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Monday, September 01, 2008

The feds' commandeering of local governments to enforce immigration law

Hadar Aviram's post on San Francisco's battle with the feds over immigration policy highlights one of the gaping holes carved in state autonomy by the 1996 amendments to federal immigration and welfare laws. Those amendments bar state and local governments from restricting their agencies or employees from sending or receiving information about an individual's immigration status, thereby allowing state and local officials to defy the laws that create their offices and instead employ their state-conferred powers for federal purposes. (§434 of the Personal Responsibility and Work Opportunity Reconciliation Act of 1996, 8 U.S.C. § 1644, and §642 of the Illegal Immigration Reform and Immigrant Responsibility Act of 1996, 8 U.S.C.A § 1373).

Such federal laws are, in my view, a sneaky end-run around constitutional doctrines protecting state and local autonomy. It is well-established that the Congress itself cannot order a state to implement federal immigration law. How, then, can Congress delegate to state or local employees the power to use the state's legal authority and tax dollars in defiance of state law? That those employees themselves are acting voluntarily is irrelevant: They are acting on city time, using the city's powers and money, in defiance of state law. Such employees, therefore, are themselves commandeering state powers for federal ends. If Congress could not itself commandeer state legal authority, how can Congress delegate such commandeering power that it lacks to a third party like a state employee? (Shameless self-promotion: I defended this view of state autonomy in "Dissecting the State," 97 Mich. L. Rev. 1201 (1999)).

To my astonishment, however, Judge Ralph Winter wrote an opinion for a Second Circuit panel upholding the '96 amendments on the ground that the feds were not "commanding" anyone to do anything: federal law simply stopped non-federal officials from interfering with other people's decision voluntarily to cooperate with the feds. To construe Printz v. United States as barring such federal authorization for voluntary cooperation would, in Judge Winter's view, "turn the Tenth Amendment's shield ... into a sword allowing states and localities to engage in passive resistance that frustrates federal programs." City of New York v. United States, 179 F.3d 29, 35 (2nd Cir 1999).

Judge Winter's reasoning, I think, is transparently preposterous. It would be nice if San Francisco could be induced to re-litigate the Printz issue decided by City of New York. To my knowledge, the Ninth Circuit has not yet ruled on the question, and it would be a shame for the issue to be decided by reasoning as casual as Judge Winter's. It is possible that the Ninth Circuit might uphold the '96 amendments under Reno v. Condon, as a permissible command to share data rather than exercise "sovereign" regulatory powers. I think that such a result would be a mistake, but it would be a far narrower exception to state sovereignty than the gap in state autonomy created by Judge Winter's reasoning.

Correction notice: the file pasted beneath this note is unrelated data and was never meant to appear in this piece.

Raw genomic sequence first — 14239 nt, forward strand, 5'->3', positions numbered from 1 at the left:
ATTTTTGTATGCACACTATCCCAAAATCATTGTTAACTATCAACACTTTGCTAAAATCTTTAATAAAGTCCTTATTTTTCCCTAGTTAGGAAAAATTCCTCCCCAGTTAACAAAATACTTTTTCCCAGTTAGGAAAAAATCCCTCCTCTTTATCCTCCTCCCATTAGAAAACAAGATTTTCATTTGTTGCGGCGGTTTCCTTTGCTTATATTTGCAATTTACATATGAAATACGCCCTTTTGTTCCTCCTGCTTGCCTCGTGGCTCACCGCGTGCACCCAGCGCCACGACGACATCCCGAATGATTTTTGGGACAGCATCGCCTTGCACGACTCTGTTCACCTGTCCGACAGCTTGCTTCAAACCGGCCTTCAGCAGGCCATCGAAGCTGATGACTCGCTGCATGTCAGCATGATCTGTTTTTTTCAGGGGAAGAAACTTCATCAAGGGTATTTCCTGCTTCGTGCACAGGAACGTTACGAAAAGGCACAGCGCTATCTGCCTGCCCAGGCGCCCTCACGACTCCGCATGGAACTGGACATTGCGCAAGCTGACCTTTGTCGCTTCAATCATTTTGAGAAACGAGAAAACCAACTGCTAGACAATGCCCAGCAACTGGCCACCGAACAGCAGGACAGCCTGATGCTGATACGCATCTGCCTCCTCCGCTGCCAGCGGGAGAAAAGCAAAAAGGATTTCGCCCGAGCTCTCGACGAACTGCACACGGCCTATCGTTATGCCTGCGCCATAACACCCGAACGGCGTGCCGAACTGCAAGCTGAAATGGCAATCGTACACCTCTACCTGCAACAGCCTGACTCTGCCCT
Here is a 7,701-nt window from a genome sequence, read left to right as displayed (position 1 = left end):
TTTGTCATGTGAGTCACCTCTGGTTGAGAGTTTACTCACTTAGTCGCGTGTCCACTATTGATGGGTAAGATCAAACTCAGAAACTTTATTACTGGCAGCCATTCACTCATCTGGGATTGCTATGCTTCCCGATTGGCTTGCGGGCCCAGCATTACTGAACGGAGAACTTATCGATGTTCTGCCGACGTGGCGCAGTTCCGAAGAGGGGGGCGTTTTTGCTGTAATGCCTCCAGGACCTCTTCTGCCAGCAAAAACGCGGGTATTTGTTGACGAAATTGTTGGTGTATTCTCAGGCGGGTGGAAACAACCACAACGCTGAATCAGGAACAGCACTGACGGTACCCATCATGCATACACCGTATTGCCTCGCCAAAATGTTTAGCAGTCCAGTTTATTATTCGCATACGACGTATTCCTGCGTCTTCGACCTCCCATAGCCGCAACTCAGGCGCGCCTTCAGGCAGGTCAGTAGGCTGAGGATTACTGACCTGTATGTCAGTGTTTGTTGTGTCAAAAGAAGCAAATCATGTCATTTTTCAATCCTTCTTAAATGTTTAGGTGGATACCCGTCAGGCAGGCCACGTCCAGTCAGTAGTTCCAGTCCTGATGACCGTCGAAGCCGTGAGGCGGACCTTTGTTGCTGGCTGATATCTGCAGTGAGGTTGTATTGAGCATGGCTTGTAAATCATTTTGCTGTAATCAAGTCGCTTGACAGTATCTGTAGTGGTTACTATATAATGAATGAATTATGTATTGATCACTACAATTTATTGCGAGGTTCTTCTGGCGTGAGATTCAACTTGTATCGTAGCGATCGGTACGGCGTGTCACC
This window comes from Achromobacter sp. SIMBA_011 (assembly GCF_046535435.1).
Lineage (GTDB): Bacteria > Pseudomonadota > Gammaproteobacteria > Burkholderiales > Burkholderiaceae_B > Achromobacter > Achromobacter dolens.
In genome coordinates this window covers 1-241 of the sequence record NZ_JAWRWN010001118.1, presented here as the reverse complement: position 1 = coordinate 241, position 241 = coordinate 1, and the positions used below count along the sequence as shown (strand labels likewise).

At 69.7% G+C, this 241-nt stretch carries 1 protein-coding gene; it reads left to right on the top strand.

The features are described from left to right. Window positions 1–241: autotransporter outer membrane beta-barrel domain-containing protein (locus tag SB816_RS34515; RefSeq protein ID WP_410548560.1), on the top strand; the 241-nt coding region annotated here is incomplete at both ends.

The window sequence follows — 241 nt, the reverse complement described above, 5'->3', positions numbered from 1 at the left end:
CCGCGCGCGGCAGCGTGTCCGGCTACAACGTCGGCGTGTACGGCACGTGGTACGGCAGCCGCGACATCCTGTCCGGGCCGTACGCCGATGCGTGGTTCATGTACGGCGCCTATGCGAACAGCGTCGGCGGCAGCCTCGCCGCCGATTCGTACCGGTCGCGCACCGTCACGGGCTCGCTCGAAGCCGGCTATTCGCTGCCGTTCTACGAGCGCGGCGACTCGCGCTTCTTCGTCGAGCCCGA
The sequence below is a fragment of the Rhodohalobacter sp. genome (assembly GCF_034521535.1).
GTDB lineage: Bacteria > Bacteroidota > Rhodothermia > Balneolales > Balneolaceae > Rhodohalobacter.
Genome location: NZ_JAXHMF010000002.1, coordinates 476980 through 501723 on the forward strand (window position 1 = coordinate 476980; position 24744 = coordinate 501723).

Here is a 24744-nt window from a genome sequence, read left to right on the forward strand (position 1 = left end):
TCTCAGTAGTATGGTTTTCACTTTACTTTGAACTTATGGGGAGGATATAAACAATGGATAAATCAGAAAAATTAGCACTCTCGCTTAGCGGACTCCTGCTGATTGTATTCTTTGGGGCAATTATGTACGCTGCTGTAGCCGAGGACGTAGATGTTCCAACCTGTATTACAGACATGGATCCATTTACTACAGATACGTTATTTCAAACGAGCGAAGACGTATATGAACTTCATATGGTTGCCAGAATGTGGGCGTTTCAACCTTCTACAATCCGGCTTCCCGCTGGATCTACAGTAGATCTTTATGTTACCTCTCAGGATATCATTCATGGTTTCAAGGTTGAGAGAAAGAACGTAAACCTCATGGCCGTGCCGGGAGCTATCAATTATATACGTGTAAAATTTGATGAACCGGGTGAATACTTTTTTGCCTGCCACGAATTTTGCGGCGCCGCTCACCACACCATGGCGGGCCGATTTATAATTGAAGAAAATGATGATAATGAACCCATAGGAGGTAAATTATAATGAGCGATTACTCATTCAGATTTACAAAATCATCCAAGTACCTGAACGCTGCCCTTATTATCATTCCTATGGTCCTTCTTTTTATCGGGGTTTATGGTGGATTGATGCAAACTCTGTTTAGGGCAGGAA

Posted by Rick Hills on September 1, 2008 at 01:48 PM in Constitutional thoughts | Permalink

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Comments

Rick: Under not only Reno v. Condon but also SOC's fifth-vote concurrence in Printz, presumably Congress could *require* the state to forward information about illegal conduct, already in its possession, to the feds. If that's so (and I realize you might think that the feds shouldn't be permitted to to require information-sharing, either, contra O'Connor and Reno -- but assume they can), isn't this lesser-included preemption of state confidentiality rules ok, too?

Posted by: Marty Lederman | Sep 1, 2008 3:29:34 PM

Actually, I do not read Justice O'Connor's opinion as stating that Congress could require information sharing. O'Connor writes only that "the Court appropriately refrains from deciding whether other purely ministerial reporting requirements imposed by Congress on state and local authorities pursuant to its Commerce Clause powers are similarly invalid." I'm taking the Justice at her word that she also is appropriately refraining from deciding this issue, which leaves it an open question.

Open or not, it is an easy question: Limiting Printz with some sort of "ministerial" exception for "reporting" information would be a mistake. The difficulty is that even "ministerial" reporting requirements can have enormous effects on a police department's ability to gain the cooperation of witnesses and informants, none of whom want to be deported because they came forward to assist their beat cop. One might try to confine the scope of the exception by hard-pedaling the notion that the obligation to report will apply only to information already in the department's possession. But this qualification preserves the police department's capacity to maintain independence from the ICE only if the police are free to adopt a policy barring any officer from collecting information about immigrant status, thus avoiding the official "possession" of the info that would trigger that "ministerial" obligation -- making the exception for "ministerial" reporting a pretty trivial aid to the feds.